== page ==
None of these moments are particularly revelatory. In fact, they are ordinary, occasional, spur-of-the-moment flashes of joy. Like nerding out every time the John Adams theme plays at a Washington Nationals game.

So the latest Hodge Podge is a look at 500 episodes of This American Life, A few short book reviews, and a round up of a mish-mash of things my brain stopped to examine in the last two months.

This American Life at 500

It would be funny to joke that the radio show was five-hundred years old, but really five hundred episodes of top-quality storytelling is something that deserves a few lines. When I first started this blog almost four years ago my intention was to spend every week commenting on the latest TAL episode. While that hasn’t exactly come to fruition, I still find myself listening every week and thinking about the people that are profiled, their lives and what they say about living and being a citizen of these United States.

So some of my favorites from the last two years in no particular order: Continue reading “Hodge Podge: Ordinary, Occasional, Spur-Of-The Moment”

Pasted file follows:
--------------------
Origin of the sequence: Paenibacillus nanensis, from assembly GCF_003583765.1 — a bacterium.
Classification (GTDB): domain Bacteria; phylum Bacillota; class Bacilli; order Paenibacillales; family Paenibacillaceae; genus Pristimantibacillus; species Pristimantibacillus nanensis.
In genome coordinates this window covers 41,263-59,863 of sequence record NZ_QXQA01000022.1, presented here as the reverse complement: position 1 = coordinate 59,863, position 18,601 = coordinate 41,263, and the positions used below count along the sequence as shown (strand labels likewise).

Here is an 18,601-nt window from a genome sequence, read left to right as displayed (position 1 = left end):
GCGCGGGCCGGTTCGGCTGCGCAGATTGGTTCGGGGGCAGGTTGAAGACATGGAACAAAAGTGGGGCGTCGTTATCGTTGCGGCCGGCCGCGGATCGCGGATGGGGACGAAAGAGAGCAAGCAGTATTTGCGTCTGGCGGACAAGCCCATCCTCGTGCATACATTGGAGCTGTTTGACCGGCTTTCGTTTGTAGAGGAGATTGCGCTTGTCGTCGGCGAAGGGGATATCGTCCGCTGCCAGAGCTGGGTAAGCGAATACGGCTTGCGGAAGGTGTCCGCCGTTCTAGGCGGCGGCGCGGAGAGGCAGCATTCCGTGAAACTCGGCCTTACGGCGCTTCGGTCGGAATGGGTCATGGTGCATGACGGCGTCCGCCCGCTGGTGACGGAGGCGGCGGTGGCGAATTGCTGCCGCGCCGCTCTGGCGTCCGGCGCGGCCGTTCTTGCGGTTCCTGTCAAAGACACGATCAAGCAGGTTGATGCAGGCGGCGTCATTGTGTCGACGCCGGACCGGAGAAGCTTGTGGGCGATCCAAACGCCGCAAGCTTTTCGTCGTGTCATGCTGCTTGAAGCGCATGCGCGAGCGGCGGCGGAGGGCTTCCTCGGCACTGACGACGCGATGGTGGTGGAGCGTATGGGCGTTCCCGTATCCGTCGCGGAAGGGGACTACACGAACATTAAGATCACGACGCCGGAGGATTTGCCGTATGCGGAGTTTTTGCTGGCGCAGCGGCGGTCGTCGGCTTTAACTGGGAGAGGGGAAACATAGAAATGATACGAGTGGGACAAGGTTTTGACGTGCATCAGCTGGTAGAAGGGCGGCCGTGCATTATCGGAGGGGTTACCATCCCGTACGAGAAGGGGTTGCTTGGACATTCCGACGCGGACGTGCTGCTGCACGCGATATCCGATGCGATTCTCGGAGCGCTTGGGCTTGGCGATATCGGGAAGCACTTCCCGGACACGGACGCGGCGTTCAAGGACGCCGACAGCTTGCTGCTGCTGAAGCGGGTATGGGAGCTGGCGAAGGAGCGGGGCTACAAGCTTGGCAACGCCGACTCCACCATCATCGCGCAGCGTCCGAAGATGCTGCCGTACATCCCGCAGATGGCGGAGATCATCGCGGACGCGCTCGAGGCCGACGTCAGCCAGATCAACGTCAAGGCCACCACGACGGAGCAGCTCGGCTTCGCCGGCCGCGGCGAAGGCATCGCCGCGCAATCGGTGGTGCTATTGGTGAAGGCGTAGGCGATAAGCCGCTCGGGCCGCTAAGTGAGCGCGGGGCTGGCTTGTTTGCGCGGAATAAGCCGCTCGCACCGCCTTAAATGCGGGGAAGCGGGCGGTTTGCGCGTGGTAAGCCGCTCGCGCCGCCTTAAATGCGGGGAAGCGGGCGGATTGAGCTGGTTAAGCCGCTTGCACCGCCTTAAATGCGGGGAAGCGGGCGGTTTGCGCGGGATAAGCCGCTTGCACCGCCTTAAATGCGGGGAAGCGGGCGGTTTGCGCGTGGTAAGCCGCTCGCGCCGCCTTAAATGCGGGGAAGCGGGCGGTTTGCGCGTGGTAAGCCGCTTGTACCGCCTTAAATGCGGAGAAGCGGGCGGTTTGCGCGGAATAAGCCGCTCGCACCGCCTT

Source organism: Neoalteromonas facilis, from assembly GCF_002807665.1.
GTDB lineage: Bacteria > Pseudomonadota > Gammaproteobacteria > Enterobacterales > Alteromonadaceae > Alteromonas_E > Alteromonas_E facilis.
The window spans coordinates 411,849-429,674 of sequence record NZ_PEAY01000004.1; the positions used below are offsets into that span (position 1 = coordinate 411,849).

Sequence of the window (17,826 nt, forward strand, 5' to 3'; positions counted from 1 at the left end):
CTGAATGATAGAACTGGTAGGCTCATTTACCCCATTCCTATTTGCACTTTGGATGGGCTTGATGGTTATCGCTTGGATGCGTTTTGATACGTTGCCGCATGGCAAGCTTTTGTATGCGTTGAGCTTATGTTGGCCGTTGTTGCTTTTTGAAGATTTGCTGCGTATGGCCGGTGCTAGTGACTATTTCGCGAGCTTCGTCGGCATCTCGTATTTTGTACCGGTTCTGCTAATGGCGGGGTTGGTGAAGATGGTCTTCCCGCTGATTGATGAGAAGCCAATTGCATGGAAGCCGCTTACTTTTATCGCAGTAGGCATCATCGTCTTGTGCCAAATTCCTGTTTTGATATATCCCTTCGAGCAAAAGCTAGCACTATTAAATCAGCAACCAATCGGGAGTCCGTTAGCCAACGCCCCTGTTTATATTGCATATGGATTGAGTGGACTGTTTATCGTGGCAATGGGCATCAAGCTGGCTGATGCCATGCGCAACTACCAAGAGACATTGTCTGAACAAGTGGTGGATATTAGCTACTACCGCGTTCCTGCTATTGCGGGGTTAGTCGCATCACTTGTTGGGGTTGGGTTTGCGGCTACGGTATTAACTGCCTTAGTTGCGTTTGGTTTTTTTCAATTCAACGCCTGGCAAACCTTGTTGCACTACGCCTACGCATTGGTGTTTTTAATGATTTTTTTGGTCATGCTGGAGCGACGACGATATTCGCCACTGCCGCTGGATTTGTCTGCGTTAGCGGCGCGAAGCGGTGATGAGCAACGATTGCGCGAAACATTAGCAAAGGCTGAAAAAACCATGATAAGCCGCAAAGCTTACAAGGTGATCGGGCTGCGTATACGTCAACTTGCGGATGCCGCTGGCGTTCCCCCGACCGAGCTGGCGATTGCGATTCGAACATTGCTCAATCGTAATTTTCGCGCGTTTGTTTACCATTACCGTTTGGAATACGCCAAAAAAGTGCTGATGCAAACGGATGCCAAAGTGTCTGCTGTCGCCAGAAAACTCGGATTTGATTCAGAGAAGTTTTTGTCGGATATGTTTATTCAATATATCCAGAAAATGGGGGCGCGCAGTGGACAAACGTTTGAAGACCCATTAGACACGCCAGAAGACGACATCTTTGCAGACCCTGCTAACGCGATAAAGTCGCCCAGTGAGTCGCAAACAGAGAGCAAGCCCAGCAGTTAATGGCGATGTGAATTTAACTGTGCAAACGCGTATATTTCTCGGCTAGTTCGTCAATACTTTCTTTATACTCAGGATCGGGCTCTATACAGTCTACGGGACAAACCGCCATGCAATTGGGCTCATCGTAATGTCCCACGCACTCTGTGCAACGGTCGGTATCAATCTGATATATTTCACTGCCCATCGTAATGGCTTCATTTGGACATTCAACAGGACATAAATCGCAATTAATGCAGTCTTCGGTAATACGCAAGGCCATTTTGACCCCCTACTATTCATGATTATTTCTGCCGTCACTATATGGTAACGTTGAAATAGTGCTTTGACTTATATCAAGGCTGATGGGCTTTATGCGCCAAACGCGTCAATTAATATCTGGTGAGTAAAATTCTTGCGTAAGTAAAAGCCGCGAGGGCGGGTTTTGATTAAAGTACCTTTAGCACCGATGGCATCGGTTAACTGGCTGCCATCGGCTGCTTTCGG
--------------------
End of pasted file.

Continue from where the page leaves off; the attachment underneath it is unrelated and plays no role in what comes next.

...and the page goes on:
Guest Post: Re-Discovery at National Air and Space Museum

January has turned out to be a busy month. From moving to the Presidential Inauguration I’ve developed a long list of blog ideas, but not a whole lot of time to get pen to paper. So I thought I would let someone else write for a change.

In addition to being a friend of mine, Robert Cannon spends his free time taking photographs of places in DC and his other travels.  This time he decided to go closer to home and was inspired to share his story with me.

When I was young, my family would regularly visit the National Air and Space Museum in downtown Washington DC.  As a kid, seeing the technology and history on display at was awe inspiring. Nothing matched seeing the history of flight; from the Wright Brother’s plane, to The Spirit of St. Louis, to Apollo 11. Even to this day, the thirty seconds when a plane lifts off the ground and my stomach hits the floor fills me with an almost Rand-ian appreciation for human achievement. Continue reading “Guest Post: Re-Discovery at National Air and Space Museum”